Background: Intracranial pressure (ICP) is known to rise during induced CO2 pneumoperitoneum. This rise correlates with an increase in inferior vena caval pressure; therefore, it is probably associated with increased pressure in the lumbar venous plexus. Branches of this plexus communicate with arachnoid villi in the lumbar cistern and the dural sleeves of spinal nerve roots - areas where cerebrospinal fluid (CSF) absorption to normally takes place. The increased venous pressure in this area may impede CSF absorption. Because CSF is produced at a constant rate, decreased absorption will increase ICP. We hypothesized that increased ICP occurring during abdominal insufflation is due, at least in part, to decreased absorption of CSF. The purpose of this study is to show that CSF absorption is inhibited during abdominal insufflation. Methods: After appropriate approval was obtained, 16 domestic swine were anesthetized and injected into the CSF with 100 microcuries (μCu) of I131 radioactive iodinated human serum albumin (RISA) in 2 ml of normal saline. Eight subjects underwent CO2 abdominal insufflation to 15 mmHg and were maintained for 4 h. A control group did not undergo insufflation. Blood levels of RISA were measured over a 4-h period to determine the rate of CSF absorption. Results: Blood levels of RISA increased at a slower rate in the subjects undergoing abdominal insufflation than in the control group. The mean change over 2 h in the insufflated group was 15% compared to 34% in the control group (p = 0.02). This difference indicates decreased absorption of CSF in the insufflated group. Conclusions: These results demonstrate decreased absorption of CSF during abdominal insufflation and support the hypothesis that the increase in ICP pressure occurring during abdominal insufflation is caused, at least in part, by decreased absorption of CSF in the region of the lumbar cistern and the dural sleeves of spinal nerve roots.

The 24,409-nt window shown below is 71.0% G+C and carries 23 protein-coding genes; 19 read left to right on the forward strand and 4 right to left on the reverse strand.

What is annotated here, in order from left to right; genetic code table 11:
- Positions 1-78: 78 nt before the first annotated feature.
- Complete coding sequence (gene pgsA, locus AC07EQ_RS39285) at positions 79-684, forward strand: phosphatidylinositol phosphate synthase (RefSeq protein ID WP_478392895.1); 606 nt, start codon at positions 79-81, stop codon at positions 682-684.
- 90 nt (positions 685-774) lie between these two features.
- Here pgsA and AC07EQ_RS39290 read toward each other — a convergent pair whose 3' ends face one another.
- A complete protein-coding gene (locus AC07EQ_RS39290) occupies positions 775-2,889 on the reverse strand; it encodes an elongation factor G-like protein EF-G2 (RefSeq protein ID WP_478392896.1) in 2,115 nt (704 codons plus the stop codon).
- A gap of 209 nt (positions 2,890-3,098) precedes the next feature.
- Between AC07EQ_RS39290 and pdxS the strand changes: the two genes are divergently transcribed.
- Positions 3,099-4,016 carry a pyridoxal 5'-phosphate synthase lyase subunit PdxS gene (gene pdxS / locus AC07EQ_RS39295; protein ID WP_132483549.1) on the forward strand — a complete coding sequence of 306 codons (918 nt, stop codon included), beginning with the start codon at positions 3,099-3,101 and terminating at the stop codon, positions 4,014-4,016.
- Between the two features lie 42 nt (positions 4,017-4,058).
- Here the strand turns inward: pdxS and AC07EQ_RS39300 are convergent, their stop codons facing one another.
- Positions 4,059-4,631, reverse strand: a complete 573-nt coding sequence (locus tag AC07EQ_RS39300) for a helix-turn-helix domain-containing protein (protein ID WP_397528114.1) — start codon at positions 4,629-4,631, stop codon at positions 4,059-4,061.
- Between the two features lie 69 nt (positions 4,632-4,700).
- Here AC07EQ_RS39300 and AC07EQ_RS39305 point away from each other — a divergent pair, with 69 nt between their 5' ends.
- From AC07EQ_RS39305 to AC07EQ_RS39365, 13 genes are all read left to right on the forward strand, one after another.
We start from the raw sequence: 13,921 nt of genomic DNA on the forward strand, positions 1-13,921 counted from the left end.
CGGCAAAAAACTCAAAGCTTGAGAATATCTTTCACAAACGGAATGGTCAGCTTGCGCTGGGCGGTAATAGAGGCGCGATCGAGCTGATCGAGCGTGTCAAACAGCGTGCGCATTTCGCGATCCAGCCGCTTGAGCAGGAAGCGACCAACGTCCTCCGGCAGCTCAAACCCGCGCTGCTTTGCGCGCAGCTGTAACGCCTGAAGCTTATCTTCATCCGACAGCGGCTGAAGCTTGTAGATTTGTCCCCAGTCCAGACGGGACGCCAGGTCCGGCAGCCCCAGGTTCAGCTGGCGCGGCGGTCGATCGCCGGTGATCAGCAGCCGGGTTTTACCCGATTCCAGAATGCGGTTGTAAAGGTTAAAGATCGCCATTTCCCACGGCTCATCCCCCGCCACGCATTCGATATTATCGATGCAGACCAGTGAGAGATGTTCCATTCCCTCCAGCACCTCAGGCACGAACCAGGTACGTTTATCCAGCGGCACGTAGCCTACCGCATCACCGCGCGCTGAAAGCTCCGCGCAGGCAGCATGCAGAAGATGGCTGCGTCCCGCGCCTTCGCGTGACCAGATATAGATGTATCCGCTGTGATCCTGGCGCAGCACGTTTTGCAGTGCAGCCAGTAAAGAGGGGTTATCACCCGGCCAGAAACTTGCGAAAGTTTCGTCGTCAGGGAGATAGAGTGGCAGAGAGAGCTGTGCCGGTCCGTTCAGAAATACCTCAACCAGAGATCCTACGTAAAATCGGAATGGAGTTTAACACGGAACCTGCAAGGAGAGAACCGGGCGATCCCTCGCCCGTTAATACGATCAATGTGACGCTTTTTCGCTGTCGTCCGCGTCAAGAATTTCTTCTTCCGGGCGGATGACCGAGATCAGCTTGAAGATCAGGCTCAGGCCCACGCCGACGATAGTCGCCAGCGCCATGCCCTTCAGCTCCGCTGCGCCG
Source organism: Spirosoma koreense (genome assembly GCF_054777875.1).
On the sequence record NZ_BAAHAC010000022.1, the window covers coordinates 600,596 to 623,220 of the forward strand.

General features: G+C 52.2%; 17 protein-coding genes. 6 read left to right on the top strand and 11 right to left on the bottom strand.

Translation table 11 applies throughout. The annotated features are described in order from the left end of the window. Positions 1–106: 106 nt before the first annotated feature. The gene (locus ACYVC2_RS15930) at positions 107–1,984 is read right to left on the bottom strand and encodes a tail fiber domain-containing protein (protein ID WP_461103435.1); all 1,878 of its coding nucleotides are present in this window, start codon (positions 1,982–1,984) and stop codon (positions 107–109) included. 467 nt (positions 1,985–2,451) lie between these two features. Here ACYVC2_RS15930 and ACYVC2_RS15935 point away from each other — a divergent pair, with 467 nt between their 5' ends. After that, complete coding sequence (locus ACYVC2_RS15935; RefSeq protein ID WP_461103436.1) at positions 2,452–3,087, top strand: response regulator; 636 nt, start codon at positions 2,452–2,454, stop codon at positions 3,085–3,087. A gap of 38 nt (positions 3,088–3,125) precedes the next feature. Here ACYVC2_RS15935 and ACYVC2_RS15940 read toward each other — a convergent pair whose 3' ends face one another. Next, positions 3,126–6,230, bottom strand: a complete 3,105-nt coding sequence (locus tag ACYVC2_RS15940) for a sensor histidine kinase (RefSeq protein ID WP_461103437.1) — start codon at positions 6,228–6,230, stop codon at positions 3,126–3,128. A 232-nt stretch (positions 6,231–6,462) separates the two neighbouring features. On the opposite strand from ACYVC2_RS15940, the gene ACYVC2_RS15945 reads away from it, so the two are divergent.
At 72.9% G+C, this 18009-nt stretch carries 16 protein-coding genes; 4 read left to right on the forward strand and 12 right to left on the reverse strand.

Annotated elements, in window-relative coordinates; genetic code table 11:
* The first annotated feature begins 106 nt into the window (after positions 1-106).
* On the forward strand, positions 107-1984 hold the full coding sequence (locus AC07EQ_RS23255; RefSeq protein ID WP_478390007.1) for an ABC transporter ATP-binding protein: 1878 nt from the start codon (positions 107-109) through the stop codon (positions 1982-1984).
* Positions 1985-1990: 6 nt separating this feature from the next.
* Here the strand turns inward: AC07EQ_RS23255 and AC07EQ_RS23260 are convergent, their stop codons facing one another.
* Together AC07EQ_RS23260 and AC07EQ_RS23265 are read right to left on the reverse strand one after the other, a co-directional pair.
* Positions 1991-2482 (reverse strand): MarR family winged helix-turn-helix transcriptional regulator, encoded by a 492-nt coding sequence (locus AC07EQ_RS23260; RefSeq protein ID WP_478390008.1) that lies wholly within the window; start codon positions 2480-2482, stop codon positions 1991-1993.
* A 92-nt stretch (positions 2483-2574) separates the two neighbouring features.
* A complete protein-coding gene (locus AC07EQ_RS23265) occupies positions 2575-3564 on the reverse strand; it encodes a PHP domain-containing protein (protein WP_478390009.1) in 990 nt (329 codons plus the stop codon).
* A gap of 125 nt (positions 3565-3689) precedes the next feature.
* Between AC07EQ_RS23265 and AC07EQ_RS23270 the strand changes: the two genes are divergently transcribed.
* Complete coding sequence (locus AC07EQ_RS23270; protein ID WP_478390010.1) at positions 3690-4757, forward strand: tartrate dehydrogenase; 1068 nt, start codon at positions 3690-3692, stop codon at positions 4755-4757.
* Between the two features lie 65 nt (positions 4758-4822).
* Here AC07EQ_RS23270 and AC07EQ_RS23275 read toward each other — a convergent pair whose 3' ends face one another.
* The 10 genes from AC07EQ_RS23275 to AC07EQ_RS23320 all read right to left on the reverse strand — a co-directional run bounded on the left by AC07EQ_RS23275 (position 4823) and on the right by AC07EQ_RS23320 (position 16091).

|Original language||English (US)|
|Number of pages||4|
|State||Published - Aug 1 1999|
- Cerebrospinal fluid
- Intracranial pressure
ASJC Scopus subject areas